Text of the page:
Fraud can affect any business, from the Fortune 500 to the mom-and-pop. A culture of strong ethics, starting at the top, is one way to discourage this problem. Test your fraud knowledge and consider how this could help your business!
- According to the Ethics Resource Center’s 2013 data, what percentage of workers observed ethical misconduct at their workplaces?
- In the wake of an unfortunate scandal, ABC Company is looking to improve the culture of ethics in its organization and has decided to create a new position for an ethics officer. To be most effective, this individual should:
- Report directly to the company’s legal counsel.
- Have direct, unimpeded access to the board of directors.
- Be hired directly by the company’s vice president of operations.
- Be exempt from performance goals to boost independence.
- Which of the following is NOT a recommended practice for incentivizing employees’ ethical behavior?
- Providing employees with a list of general ethical qualities that they should strive for to be rewarded.
- Allowing employees to report instances of or other employees who exhibit exemplary ethical behavior.
- Including ethical behavior as a formal part of all performance evaluations.
- Empowering managers to reward employees who exhibit a high level of ethics.
1 – (C) The study found that 41% of private-sector employees witnessed misconduct at their organizations during the 12 months preceding the study. This finding is a record low for the ERC’s surveys and reflects some potential good news regarding the effectiveness of many organizations’ ethics programs. Another positive note from the ERC survey is the decline—from 13% in 2011 to 9% in 2013—in the percentage of employees who reported feeling pressure to compromise their ethical standards on the job. However, 60% of the incidents of observed misconduct were perpetrated by supervisors and managers, and 67% of the misconduct involved multiple acts or ongoing unethical behavior, revealing the need for companies to continue taking proactive steps toward building an ethical culture.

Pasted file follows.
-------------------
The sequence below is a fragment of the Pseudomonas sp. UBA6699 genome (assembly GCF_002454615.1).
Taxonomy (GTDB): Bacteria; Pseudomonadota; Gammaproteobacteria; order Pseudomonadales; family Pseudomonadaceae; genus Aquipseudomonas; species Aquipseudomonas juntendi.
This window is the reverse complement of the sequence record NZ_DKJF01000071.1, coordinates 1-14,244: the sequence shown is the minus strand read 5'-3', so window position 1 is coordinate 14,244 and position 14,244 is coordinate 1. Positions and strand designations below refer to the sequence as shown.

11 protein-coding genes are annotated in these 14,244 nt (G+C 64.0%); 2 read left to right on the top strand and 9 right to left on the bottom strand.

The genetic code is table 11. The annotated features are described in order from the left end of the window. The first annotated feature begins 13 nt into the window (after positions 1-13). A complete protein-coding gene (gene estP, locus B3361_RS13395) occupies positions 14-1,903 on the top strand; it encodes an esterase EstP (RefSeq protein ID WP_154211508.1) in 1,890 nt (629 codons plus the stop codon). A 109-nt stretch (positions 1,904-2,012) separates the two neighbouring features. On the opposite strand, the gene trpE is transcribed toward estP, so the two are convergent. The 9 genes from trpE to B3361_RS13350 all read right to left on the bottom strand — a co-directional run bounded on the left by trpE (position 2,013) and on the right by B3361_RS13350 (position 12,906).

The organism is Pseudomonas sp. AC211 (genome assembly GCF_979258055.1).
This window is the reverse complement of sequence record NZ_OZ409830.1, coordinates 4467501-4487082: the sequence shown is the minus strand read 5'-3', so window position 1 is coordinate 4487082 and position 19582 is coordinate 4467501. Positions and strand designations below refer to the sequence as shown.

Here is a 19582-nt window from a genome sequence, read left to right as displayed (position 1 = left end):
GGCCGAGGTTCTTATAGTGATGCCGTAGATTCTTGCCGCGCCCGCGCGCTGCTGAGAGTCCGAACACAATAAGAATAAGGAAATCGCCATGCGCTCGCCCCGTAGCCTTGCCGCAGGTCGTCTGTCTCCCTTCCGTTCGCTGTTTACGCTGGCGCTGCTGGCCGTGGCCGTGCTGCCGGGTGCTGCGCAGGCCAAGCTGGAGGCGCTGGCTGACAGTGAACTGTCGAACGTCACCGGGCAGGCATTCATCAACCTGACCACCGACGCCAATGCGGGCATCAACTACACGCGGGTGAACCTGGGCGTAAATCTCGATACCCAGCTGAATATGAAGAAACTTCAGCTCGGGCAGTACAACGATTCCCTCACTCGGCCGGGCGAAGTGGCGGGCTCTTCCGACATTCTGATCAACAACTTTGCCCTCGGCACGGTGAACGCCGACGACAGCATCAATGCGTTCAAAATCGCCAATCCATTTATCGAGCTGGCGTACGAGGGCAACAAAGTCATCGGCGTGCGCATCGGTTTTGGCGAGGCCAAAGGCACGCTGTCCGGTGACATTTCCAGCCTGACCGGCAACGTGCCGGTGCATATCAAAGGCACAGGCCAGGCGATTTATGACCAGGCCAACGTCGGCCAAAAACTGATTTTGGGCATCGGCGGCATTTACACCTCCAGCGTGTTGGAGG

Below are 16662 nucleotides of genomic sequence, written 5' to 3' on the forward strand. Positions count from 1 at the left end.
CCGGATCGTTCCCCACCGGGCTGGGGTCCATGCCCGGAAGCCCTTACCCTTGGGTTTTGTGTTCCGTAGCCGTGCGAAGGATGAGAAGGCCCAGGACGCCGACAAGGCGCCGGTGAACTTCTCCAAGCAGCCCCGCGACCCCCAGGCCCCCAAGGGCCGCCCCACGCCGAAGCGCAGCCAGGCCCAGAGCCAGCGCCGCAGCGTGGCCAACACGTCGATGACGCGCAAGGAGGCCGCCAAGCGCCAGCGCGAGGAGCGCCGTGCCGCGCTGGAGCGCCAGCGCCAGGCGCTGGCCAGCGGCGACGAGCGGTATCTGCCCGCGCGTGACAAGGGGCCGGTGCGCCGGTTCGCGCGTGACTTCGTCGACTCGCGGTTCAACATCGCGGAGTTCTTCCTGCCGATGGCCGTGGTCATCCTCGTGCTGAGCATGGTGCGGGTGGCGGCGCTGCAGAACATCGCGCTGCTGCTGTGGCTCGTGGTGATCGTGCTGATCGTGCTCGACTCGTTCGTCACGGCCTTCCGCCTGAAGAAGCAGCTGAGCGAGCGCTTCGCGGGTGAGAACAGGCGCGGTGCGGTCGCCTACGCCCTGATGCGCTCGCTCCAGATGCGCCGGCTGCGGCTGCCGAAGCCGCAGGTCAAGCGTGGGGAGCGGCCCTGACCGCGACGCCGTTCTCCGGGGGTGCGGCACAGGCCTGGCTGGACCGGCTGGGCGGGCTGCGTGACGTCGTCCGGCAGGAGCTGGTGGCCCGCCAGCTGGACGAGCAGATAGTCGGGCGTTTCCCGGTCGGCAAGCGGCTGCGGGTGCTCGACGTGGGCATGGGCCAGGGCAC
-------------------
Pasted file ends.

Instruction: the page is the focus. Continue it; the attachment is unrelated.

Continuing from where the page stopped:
2 – (B) To ensure that the chief ethics officer is positioned to be most successful, he or she should:
- Be hired (and fired) only by the board of directors.
- Report directly to the board of directors or CEO.
- Have direct, unimpeded access to the board for purposes of reporting potential issues in order to mitigate the potential for management interference.
- Be held to performance goals and metrics set by the board and CEO.
- Be independent and free from conflicts of interest, influence, and fear of retribution from parties inside and outside the organization.
- Have the necessary resources to serve as a key member of the leadership team.
3 (A) Most organizations have performance management programs in place to address and discipline ethical breaches. But far fewer entities have implemented measures to formally incentivize desired behavior. In other words, for many companies, the stick is present, but the carrot is missing. To be fully effective, a comprehensive ethics program should include mechanisms to address both angles of encouraging ethical behavior.
See more information about these and other fraud questions in the April 2015 Journal of Accountancy. Contact Cassandra Elgersma or any member of the litigation support team at SDK for help with you fraud issues.